Do people seem to mumble or speak too softly much of the time? Do family members get tired of repeating themselves? If so, consider getting your hearing checked. Hearing aids can help — and they’re improving all the time.
While they can’t restore your hearing, hearing aids will help you hear sounds you previously had trouble detecting. They can help you keep up with all the conversations going on around you.
The thing is, you may miss out on more than a few words or sentences.
How does your hearing loss affect you?
There are sometimes serious medical and psychological consequences of hearing loss if it isn’t managed early, says audiologist Craig Newman, PhD, Vice Chair and Section Head of Allied Hearing, Speech, and Balance Services at Cleveland Clinic.
Researchers have found that reduced hearing may be associated with cognitive decline. Those with hearing loss often have a poorer spatial awareness, which could increase a person’s risk of falling, he says.
There’s also the danger of a reduced awareness of what’s going on around you.
“If you don’t hear well and are driving, you won’t hear the sirens of an ambulance or a police car,” Dr. Newman says. “If you’re walking, you won’t hear people running behind you or riding bicycles behind you as easily.”
Some people with hearing loss compensate by avoiding activities and social settings. But you shouldn’t just give up on the things you enjoy doing, he says.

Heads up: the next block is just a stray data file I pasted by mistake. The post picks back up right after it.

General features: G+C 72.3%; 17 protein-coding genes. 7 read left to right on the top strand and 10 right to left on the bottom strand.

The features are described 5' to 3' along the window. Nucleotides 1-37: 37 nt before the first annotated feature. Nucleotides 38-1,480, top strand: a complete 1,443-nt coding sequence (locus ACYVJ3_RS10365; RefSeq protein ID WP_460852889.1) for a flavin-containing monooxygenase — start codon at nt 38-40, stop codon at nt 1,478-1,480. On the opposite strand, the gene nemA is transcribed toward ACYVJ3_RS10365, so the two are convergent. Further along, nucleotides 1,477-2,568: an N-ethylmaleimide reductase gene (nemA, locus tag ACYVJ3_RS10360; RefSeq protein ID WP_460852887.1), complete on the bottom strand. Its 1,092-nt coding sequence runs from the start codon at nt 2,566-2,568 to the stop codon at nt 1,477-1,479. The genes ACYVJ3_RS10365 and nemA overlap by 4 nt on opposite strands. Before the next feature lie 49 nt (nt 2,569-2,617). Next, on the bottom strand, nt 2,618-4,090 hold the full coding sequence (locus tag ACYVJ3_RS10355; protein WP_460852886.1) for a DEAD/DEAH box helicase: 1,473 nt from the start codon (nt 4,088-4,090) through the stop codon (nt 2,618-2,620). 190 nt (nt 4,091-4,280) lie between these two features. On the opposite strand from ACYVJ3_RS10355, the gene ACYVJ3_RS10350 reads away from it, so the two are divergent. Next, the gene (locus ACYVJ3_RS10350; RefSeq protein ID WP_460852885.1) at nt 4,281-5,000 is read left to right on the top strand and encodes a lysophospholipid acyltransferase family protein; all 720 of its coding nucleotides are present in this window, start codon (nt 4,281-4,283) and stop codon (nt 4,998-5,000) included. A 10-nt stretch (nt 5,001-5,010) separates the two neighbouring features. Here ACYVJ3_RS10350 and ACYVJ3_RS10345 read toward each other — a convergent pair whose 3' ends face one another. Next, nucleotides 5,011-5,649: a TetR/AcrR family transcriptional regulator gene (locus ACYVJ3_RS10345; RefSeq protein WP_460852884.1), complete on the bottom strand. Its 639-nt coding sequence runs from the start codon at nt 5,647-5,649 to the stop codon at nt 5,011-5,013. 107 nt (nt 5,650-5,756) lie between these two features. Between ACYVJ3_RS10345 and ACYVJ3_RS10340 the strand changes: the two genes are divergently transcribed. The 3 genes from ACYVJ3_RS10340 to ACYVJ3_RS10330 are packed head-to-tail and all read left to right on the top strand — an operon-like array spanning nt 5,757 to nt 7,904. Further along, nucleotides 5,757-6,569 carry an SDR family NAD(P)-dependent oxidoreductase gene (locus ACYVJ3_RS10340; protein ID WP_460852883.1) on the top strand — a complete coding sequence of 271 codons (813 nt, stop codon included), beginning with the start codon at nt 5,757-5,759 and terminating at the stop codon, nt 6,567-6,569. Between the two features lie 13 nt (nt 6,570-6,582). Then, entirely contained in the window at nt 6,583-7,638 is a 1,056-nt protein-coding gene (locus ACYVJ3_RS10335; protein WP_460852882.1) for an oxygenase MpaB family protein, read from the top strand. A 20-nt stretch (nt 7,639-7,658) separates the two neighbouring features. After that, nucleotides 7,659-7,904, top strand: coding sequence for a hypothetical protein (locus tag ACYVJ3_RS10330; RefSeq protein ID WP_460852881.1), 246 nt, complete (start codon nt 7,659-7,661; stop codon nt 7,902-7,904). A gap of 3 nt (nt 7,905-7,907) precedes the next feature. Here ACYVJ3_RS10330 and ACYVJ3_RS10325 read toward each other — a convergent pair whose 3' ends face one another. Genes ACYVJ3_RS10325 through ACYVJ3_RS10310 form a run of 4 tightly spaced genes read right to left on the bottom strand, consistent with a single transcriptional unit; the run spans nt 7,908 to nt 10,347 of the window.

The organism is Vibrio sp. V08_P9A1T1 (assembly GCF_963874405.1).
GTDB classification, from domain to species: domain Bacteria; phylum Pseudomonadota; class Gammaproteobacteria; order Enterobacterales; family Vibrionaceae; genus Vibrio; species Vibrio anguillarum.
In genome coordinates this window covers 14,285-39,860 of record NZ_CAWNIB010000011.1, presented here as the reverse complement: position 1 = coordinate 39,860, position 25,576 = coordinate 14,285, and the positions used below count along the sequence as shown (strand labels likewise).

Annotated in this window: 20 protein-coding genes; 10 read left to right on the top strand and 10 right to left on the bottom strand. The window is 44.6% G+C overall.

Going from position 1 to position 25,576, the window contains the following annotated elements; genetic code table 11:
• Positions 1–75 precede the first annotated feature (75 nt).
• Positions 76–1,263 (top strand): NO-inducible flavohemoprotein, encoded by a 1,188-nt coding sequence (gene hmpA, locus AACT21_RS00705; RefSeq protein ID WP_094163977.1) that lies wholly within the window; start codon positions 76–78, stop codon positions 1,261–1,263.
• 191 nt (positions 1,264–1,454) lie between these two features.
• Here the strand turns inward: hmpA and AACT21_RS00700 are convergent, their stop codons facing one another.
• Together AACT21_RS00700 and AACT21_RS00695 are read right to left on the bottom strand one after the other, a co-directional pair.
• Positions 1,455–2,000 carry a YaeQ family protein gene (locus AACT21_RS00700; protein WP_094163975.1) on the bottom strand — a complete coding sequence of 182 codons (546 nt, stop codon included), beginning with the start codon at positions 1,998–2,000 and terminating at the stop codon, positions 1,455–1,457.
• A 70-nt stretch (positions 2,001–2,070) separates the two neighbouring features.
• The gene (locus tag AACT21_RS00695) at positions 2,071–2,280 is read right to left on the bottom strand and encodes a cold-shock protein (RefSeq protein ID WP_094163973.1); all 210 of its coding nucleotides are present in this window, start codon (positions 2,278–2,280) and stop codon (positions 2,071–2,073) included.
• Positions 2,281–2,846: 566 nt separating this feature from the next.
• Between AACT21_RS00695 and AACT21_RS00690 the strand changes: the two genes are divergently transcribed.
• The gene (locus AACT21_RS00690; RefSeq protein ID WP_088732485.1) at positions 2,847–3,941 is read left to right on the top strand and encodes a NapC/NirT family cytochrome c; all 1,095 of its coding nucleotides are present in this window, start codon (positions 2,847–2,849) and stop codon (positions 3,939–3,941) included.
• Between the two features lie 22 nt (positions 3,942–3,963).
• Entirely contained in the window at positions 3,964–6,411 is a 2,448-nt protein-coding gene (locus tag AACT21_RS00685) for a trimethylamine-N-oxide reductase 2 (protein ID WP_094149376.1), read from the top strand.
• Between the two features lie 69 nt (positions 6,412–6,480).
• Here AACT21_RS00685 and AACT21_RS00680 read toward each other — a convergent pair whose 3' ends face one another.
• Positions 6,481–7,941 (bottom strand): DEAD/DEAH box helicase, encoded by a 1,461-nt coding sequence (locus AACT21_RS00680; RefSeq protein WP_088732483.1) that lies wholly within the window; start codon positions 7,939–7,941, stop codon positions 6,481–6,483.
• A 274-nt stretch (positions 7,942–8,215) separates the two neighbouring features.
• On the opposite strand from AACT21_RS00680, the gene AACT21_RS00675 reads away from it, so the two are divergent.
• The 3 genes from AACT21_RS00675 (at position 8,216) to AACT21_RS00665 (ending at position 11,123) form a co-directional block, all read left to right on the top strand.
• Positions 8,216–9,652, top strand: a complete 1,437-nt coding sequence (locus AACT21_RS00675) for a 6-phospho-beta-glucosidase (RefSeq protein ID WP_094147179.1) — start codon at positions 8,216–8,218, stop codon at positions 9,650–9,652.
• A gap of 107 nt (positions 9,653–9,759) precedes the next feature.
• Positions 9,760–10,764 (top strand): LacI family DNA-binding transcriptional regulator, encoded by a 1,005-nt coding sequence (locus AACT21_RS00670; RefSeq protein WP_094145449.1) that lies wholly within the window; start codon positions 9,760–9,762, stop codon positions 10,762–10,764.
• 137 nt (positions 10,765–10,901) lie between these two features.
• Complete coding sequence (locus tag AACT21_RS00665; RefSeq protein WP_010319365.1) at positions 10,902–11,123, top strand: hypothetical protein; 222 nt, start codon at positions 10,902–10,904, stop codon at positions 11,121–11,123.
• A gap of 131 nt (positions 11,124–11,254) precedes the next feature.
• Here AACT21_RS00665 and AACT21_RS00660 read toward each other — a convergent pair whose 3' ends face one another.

“If you withdraw from social situations, it could create social isolation and potentially lead to withdrawal and possibly even depression,” Dr. Newman says. “Wearing hearing aids will keep you connected to family, friends and co-workers and allow you to participate in your favorite activities.”
How to tell if you’re having hearing problems
Here are five warning signs that you may suffer from hearing loss:
- You frequently think others are mumbling
- Your often strain to hear someone speak
- You ask people to repeat themselves, especially when you’re in a noisy setting, such as a restaurant or during family gatherings
- You crank up the volume on the television or radio — louder than others in the room find comfortable
- You have difficulty hearing at movies, theaters, or at other large social gatherings
“If you’re experiencing any of these social or situational problems, you should get evaluated by an audiologist,” Dr. Newman says. If you need hearing aids, he or she can help you choose the best kind.